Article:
We have now had our first "official" frost. October 4th, o'dark hundred. It was a light frost, but it heralds something I had much prefered not to deal with yet. I am still lodged firmly in Summer, and the rest of the world has glided into Winter. How did that happen? I still have to put my garlics to bed for the Winter! EEEK! I shall endeavor to do that as soon as I get A day off from work.
I have managed to give the Sundance Kitty her 150 ml of saline subQ. *happy*happy*joy*joy* She seconds that emotion. She hates it, and her poor skin about the top of her shoulders is all prickly with needle holes. She looks like a closet junkie who's trying to go straight, hiding the tracks between her toes. She just hates it. She feels so much better when I give her her injection, but she doesn't connect the prick and discomfort of the cold saline squishy beneath her skin, and the immediate increase in appetite and perkiness.
I am saddened greatly that I can't take her to the Vet's. I know what she needs, and obviously I can do the daily-to-twice-daily administrations of saline, but I can't afford the office visit and the meds I know she needs. Vets are charging $50.oo just to open the door and say hello now-a-days. So I worry and feed her tuna, and give her injections. So if you have time, send a prayer for her to rally and get well.
It's been a crazy week, heck, in all honesty, it's been a crazy YEAR.. It seems to have just flown by so quickly. I find myself very resistant to that idea. I have grown accustomed to the gentle caress of sun and breeze. Winter can come, and I will embrace it, but I'm NOT DONE with my tomatoes ! :~( People keep telling me that this how you know you're getting old, is when time begins to fly by.. But I will NOT go gentle into that good night! I will, by God, shake my fist and rave! rave! to the dying of the light.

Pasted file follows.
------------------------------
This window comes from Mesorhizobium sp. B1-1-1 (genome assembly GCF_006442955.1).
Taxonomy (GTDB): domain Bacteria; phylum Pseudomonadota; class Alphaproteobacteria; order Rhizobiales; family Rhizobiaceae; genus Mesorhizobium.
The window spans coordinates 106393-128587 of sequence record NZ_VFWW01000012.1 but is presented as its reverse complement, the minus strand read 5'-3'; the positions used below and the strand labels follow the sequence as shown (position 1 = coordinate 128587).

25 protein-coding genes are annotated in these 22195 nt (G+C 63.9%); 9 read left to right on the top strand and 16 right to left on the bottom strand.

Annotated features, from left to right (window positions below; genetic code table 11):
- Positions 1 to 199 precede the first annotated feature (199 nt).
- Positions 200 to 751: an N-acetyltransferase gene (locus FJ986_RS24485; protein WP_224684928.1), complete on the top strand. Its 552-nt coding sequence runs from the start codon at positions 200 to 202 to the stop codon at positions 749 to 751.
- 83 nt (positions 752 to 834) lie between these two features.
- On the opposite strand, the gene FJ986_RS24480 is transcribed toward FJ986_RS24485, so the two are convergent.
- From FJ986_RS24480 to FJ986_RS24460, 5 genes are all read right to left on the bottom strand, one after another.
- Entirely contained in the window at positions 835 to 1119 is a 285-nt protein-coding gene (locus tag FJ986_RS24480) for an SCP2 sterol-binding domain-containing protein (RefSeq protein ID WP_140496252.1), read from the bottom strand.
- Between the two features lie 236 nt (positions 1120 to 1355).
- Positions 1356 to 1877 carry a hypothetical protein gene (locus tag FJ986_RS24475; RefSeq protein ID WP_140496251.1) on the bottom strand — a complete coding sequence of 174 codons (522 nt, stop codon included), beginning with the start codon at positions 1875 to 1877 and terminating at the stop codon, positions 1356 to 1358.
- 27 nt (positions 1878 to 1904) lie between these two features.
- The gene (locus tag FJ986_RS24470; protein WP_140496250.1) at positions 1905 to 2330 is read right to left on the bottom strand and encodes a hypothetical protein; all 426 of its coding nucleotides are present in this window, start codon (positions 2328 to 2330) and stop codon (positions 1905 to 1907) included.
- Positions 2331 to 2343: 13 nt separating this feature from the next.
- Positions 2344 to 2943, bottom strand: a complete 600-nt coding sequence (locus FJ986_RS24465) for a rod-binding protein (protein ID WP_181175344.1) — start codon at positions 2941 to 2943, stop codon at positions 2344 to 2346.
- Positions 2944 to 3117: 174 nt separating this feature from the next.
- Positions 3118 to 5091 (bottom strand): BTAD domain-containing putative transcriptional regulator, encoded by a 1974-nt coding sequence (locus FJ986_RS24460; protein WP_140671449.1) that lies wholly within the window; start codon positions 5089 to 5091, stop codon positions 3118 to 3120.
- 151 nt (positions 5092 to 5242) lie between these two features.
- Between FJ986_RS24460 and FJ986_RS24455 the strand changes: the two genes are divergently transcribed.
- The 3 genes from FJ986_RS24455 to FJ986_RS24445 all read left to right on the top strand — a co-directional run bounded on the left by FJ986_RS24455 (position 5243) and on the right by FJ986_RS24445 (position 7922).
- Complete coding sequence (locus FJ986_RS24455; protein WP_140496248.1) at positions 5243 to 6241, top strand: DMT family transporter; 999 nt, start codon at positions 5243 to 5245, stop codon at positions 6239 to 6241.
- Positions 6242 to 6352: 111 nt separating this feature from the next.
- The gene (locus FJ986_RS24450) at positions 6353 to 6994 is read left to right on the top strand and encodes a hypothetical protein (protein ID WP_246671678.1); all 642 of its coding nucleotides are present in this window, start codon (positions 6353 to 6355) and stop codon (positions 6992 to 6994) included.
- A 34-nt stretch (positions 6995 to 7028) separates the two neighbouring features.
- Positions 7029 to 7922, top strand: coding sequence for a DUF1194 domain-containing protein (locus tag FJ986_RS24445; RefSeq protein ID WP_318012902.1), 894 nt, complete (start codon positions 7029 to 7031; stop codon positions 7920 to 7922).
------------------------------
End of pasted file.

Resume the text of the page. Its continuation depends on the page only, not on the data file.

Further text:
I am wearing my thermals now at work, with gloves, and 2 pairs of socks, thermal socks with wool socks over them in my heavy duty water-proof & insulated work boots. (Yer Gardener wears army boots!) We don't have our wood stove installed, it was pulled out around February when Marcos & Tim finished the display room. Turns out that wood stoves, when pumped up good and hot, turn drywall into a flammable, compustable fire fodder. You couldn't touch the handrail wall without getting uncomfortably toasted. So they removed the stove so we could insulate the walls with stone, and install a stone flooring for the stove to safely rest upon. And there it sits, still nekkid, still un-insulated, stove-less. And now it is getting downright nippy inside! My customers miss the cheery warmth and flicker of the stove.
I got my referral to the orthropedic specialist, it comes at Thursday Nov. 5th. Now we shall see what my options will be for my poor beleaguered hip.
And speaking of tomatoes, which we were, but much earlier, I have tried a new method of preserving my tomatoes. I gathered and cleaned and sliced up several pounds (close to six pounds) and I dried them in my dehydrator. When they were done, I placed them in a tall capped jar, and layered them with fresh basil. Then I poured extra virgin olive oil up to the top, capped the jar, and placed it in the fridge. Hopefully, they will turn out yummy. Next time, I think I shall call them done out of the dehydrator a couple hours earlier, and make them not quite as dried. That will be the only thing different. It looks beautiful, like garden jewels. And I like sun-dried tomatoes in omelettes and other dishes which call for tomatoes. I didn't use Romas, as everyone said I should, because I don't much care for the TASTE of Romas. I used the big juicy heirlooms that I grew. They are REALLY tasty, and this drying process is SUPPOSED to intensify the tomato taste. We shall see.